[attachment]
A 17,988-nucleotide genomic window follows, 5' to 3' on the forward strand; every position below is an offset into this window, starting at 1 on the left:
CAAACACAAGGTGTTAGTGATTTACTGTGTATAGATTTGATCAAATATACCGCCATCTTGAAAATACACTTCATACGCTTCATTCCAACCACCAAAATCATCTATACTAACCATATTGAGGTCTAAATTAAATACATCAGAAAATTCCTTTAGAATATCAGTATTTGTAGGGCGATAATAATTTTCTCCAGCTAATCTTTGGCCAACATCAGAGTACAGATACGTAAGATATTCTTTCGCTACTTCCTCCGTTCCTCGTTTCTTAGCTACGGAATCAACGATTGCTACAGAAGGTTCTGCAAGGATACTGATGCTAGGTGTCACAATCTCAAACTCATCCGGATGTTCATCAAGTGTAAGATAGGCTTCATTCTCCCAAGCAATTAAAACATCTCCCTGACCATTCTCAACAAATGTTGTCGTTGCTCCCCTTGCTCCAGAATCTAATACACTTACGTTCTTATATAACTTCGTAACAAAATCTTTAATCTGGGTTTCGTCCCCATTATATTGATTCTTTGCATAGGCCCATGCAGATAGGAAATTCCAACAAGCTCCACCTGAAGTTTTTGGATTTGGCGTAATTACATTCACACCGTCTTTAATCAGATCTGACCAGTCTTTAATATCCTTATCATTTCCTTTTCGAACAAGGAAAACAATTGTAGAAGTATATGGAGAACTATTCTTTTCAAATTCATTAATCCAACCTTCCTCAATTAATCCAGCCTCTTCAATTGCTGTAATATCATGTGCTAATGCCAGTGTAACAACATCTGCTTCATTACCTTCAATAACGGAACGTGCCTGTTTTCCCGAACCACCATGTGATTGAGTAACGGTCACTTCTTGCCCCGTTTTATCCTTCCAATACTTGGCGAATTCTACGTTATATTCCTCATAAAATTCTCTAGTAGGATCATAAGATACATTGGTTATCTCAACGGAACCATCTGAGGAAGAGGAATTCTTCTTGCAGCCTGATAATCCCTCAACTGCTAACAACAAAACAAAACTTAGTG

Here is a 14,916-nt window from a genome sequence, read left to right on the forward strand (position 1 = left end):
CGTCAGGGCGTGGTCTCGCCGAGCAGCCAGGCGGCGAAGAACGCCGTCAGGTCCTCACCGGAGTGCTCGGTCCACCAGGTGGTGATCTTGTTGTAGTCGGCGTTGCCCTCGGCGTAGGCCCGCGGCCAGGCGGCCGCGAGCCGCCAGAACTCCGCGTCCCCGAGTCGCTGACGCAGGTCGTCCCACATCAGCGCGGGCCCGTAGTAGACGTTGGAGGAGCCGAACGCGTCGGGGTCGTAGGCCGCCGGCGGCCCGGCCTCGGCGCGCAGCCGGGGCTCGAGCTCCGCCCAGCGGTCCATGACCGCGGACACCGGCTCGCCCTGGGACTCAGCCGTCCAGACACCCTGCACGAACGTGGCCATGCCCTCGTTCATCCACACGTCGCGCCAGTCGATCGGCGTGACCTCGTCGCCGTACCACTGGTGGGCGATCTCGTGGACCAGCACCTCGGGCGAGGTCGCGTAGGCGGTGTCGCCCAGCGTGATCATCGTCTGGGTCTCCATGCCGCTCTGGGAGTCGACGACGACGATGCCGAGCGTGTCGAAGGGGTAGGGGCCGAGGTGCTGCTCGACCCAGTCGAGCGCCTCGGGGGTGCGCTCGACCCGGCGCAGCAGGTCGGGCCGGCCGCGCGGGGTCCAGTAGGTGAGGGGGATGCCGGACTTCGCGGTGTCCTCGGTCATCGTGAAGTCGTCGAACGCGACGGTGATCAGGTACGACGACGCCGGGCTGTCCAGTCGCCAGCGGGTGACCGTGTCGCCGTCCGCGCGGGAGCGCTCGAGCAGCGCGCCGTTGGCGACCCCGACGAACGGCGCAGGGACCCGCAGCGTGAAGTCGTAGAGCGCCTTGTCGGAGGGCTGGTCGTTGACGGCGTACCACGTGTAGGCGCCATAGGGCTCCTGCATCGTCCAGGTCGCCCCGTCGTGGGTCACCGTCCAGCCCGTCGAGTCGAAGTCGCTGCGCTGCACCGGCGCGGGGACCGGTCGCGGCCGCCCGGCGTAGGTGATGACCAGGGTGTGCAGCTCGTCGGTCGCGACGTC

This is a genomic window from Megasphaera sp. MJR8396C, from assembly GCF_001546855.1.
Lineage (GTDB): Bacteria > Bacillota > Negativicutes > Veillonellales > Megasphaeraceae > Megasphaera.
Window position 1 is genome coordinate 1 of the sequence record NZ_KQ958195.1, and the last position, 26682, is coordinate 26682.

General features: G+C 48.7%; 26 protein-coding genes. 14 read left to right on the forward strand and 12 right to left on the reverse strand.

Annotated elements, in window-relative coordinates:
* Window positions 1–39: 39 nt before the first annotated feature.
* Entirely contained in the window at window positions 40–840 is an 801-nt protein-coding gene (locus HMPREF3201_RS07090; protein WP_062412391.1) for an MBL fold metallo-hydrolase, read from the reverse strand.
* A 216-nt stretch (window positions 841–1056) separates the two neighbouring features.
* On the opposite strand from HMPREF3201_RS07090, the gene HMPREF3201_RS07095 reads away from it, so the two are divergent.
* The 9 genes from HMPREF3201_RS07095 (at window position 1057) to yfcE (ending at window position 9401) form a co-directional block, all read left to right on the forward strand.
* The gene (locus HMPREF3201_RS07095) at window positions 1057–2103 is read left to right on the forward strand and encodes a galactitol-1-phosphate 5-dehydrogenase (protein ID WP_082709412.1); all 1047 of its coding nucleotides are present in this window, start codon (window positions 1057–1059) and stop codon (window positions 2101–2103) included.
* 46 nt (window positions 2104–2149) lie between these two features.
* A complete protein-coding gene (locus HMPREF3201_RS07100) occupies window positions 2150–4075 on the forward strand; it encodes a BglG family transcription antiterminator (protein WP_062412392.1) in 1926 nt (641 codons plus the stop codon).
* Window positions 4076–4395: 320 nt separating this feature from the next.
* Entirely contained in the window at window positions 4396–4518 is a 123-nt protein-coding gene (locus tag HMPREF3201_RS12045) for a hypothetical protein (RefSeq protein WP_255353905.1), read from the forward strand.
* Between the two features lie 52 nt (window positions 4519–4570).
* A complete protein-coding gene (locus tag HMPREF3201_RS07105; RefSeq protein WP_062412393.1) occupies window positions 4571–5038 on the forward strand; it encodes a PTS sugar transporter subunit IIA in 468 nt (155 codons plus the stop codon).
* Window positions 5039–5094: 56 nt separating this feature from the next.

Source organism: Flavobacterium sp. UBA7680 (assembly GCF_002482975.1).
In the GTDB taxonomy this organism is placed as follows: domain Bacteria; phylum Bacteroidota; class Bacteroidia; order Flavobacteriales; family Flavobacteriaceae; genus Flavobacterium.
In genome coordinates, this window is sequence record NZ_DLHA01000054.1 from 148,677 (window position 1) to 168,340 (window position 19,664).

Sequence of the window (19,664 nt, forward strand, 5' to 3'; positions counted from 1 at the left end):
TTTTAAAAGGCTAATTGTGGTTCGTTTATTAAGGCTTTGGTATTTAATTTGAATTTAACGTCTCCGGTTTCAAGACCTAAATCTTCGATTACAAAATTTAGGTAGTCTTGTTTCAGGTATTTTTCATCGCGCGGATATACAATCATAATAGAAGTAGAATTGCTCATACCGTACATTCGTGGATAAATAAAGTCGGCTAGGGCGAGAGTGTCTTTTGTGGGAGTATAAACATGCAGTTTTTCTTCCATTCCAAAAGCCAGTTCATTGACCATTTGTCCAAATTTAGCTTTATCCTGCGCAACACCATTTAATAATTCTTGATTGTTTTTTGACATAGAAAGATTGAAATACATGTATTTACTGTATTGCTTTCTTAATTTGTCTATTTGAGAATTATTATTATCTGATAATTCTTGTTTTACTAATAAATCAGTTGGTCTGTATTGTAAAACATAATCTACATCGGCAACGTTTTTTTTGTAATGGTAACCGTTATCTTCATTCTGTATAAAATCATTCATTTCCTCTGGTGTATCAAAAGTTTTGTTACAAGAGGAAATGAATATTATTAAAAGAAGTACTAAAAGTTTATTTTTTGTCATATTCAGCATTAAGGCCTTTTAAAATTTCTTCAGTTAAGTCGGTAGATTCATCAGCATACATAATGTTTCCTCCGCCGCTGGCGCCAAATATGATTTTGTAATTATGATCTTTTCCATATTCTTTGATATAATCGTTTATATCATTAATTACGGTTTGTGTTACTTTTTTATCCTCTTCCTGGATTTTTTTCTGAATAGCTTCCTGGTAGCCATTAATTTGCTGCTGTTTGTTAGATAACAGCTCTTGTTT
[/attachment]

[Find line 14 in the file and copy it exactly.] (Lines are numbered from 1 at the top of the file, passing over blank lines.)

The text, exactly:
* The 9 genes from HMPREF3201_RS07095 (at window position 1057) to yfcE (ending at window position 9401) form a co-directional block, all read left to right on the forward strand.